Friday, June 10, 2016

Grilled Cheese Waffles

Yes, you read that right. My daughter and I had a genius idea last night - we were out of bread, and really wanted to have grilled cheese sandwiches. What to do? Make waffles! We mixed up a batch of Belgian waffles, left out the honey, added cheese and garlic, and voila! Light and fluffy, and perfect with tomato soup!

Grilled Cheese Waffles 
2 eggs
2 cups flour
2 tsp baking powder
1/2 tsp salt
2 cups milk (or buttermilk)
6 Tbsp melted butter
2 cloves garlic (optional)
1 cup shredded cheese
Mix all together until smooth, fry according to waffle maker directions.

Saturday, March 5, 2016

Healthy Mayonnaise

Here's another condiment that's so easy to make at home, you really don't have to put up with the processed soybean oil version you buy at the store.
Healthy Mayonnaise
1 cup oil (sunflower oil works great in this; for the most amazing BLT ever, make it with melted (but not hot) bacon fat!)
1 egg
1/2 tsp salt
1/2 tsp dry mustard
1/2 tsp honey
1 Tbsp distilled vinegar
2 tsp lemon juice
If you have a stick blender, you simply add all the ingredients to a pint-size jar, rest the stick blender on the bottom of the jar, hit the "on" switch, and slowly raise the shaft to the top of the mixture. It should take about 5 seconds.

If you're using a conventional blender, you need to put all ingredients but the oil into the blender, mix lightly, then drizzle oil into the blender jar as slowly as you can. This will take much longer, but the final result will be the same.

Saturday, February 13, 2016

Favorite Books of 2015 #3 - The Seed Garden

The Seed Garden: The Art and Practice of Seed Saving edited by Lee Butalla and Shanyn Siegel
(click on the link above to buy the book on Amazon)

One thing I'd like to do more in my garden is saving my own seed, but to be honest, I know just enough to know I don't know enough to do it well! I know, for example, that I need to have a large enough planting to avoid inbreeding in certain crops (although self-pollinating crops, like beans, don't have this problem) - but which ones were self-pollinating again? And for those that do cross-pollinate, which crops do they cross with, and how much spacing do I need between them? When it's harvesting time, how do I know when my seeds are fully mature, and how do I dry and store them? I remember that tomato seeds need to be soaked and fermented before they're ready, but what other seeds need this? And which ones need a cold period?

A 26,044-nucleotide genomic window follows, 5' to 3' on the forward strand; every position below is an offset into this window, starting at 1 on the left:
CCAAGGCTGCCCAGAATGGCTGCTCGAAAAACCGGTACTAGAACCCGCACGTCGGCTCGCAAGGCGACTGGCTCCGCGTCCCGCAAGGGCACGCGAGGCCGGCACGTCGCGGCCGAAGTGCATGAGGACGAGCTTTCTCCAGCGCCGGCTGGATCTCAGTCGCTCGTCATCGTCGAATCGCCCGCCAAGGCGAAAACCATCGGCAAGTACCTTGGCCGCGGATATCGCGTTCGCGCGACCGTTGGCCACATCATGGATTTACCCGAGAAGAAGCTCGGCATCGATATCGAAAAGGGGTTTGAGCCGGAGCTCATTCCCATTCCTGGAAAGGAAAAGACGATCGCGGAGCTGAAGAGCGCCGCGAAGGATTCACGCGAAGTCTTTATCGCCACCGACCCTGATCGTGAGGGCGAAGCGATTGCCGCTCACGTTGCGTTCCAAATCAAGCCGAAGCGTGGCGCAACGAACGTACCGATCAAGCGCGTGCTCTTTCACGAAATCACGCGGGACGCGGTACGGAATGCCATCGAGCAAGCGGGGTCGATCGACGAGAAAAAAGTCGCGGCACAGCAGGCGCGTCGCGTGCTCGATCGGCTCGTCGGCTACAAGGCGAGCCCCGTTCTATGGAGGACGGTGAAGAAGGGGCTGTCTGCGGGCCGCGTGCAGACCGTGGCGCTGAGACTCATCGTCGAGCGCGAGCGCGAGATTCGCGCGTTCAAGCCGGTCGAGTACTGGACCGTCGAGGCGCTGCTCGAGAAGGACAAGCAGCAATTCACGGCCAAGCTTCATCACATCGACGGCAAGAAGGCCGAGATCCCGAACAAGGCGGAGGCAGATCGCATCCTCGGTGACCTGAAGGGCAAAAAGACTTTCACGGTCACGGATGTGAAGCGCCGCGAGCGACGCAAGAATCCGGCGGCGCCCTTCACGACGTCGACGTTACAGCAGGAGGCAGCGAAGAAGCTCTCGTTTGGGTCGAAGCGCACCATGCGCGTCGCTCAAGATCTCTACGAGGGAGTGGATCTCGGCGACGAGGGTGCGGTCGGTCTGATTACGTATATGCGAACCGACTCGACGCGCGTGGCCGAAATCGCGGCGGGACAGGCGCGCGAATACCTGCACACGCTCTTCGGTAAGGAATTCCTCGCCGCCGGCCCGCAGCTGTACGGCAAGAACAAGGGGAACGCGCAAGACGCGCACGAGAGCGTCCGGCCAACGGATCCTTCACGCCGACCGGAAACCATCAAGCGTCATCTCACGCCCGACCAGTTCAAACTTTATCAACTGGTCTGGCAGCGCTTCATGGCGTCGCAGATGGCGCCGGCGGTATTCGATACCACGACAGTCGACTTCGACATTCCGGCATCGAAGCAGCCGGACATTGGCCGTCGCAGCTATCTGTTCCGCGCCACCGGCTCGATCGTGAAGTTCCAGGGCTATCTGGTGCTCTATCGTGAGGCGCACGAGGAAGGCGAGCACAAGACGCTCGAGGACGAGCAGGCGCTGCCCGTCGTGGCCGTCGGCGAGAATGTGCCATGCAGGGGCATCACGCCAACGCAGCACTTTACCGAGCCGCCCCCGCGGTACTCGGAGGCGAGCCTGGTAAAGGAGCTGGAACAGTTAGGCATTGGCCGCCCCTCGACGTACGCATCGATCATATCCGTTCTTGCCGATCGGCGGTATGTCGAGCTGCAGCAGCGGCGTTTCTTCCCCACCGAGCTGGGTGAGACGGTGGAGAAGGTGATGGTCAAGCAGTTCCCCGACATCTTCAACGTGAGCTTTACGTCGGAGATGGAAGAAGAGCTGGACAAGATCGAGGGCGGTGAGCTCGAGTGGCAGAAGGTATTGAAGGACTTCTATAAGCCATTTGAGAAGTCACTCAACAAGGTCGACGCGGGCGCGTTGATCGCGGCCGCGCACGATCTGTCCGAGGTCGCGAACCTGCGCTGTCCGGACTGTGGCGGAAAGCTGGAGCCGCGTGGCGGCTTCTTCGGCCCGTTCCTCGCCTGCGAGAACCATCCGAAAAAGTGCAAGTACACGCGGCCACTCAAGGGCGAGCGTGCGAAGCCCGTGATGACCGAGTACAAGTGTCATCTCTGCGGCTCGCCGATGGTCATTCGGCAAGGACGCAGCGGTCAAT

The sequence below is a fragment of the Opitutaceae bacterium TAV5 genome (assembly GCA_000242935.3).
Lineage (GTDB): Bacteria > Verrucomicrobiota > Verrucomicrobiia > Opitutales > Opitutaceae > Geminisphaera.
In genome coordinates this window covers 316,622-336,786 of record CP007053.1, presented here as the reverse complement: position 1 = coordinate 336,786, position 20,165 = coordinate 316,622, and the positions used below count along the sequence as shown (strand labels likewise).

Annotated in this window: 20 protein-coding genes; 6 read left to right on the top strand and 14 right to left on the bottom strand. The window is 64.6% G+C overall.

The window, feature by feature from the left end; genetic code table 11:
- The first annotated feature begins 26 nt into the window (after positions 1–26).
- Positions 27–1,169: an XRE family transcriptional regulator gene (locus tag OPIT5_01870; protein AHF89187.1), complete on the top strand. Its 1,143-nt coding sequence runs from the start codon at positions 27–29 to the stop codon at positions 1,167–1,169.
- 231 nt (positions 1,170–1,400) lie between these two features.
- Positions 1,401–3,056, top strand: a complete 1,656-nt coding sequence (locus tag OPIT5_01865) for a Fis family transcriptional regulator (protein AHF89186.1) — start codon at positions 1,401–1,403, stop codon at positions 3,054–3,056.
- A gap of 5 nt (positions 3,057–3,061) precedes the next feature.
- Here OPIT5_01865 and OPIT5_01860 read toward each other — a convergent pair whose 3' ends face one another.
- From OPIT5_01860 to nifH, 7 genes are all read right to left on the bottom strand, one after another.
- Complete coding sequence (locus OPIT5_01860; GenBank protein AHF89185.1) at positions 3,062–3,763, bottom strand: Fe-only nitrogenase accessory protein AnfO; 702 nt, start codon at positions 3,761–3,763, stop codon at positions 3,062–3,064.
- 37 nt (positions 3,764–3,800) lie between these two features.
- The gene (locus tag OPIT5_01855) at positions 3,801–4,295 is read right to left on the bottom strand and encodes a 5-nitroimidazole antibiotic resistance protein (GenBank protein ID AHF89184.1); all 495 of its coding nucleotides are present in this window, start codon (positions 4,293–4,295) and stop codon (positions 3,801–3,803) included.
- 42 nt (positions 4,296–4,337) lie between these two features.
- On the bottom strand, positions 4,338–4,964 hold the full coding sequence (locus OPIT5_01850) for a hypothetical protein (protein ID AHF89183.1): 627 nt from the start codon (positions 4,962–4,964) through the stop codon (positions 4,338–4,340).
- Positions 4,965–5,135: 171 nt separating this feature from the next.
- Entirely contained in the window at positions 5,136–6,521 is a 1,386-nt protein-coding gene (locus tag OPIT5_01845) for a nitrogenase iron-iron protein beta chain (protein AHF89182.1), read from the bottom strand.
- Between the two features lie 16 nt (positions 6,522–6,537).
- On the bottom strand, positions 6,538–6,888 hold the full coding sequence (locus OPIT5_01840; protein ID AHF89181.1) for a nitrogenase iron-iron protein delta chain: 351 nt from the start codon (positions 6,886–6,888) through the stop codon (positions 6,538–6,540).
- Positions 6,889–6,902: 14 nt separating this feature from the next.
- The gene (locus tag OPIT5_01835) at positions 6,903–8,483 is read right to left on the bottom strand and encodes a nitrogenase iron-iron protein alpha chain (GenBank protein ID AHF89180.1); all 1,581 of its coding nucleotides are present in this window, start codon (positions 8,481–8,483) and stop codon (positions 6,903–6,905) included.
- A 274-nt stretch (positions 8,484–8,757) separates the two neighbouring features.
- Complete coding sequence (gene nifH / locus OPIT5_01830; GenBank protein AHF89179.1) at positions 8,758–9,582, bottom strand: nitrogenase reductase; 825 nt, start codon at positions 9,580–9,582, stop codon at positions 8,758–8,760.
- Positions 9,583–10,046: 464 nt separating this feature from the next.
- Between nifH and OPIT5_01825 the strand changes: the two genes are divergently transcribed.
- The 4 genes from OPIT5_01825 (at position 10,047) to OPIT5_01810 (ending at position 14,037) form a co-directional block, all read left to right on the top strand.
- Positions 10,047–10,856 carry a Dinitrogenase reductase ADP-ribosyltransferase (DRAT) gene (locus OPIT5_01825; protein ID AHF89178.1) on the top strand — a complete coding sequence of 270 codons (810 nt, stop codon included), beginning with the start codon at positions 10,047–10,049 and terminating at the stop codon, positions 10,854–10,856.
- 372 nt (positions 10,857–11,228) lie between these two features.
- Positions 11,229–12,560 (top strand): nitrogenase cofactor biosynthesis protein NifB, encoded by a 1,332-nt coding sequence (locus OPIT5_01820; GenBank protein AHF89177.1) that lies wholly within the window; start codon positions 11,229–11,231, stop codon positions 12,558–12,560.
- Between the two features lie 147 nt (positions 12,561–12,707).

I could hunt down information online about each crop when I was planning my garden, and again when I was harvesting seeds, but in the hustle of summer harvesting, who's got time for that? And in January when I'm planning my garden, my kitchen table is already overflowing with books on companion planting, how-much-to-grow-for-how-many-people charts, lists of how much our family ate last year, and of course seed catalogs! There's no room for seed-saving research for a dozen different plants.

That's why this book is a Godsend. In one handy, indexed volume are 230 pages of crop-by-crop descriptions of everything you need to know about each crop (usually two or three pages per crop), including history of the plant and its common uses, how to grow it for seed (not necessarily the same as growing it for food), pollination requirements, variety maintenance concerns (isolation distances, inbreeding depression, specific traits to select for, etc.), how to tell when your seed is fully mature, and how to dry and store your seed.

And if you don't know why all of that matters, the first 119 pages of the book are like a Seed Saving 101 course, giving you the whys and hows of seed saving and basic plant genetics (but in a very friendly and understandable way). This book is packed with information, and would be useful for both the first-time seed saver and the expert, who would welcome having all of this information at his fingertips. Much more comprehensive than other books on the subject (but not overwhelmingly so), this handy reference would be a useful addition to every gardener's bookshelf.

*** I should note that although this book is pretty comprehensive in respect to vegetable varieties, it does not cover flowers or herbs (I'm assuming they chose not to because of the sheer size that volume would have to be!) For those, I will be keeping my old copy of Seed Sowing and Saving by Carole Turner, which lists basic information for saving both vegetable and common herb and flower seed (although it's by no means as extensive in terms of vegetable crops as The Seed Garden, or as comprehensive in the information about each plant - Seed Sowing and Saving mostly just covers how to preserve the seed, and basic planting requirements).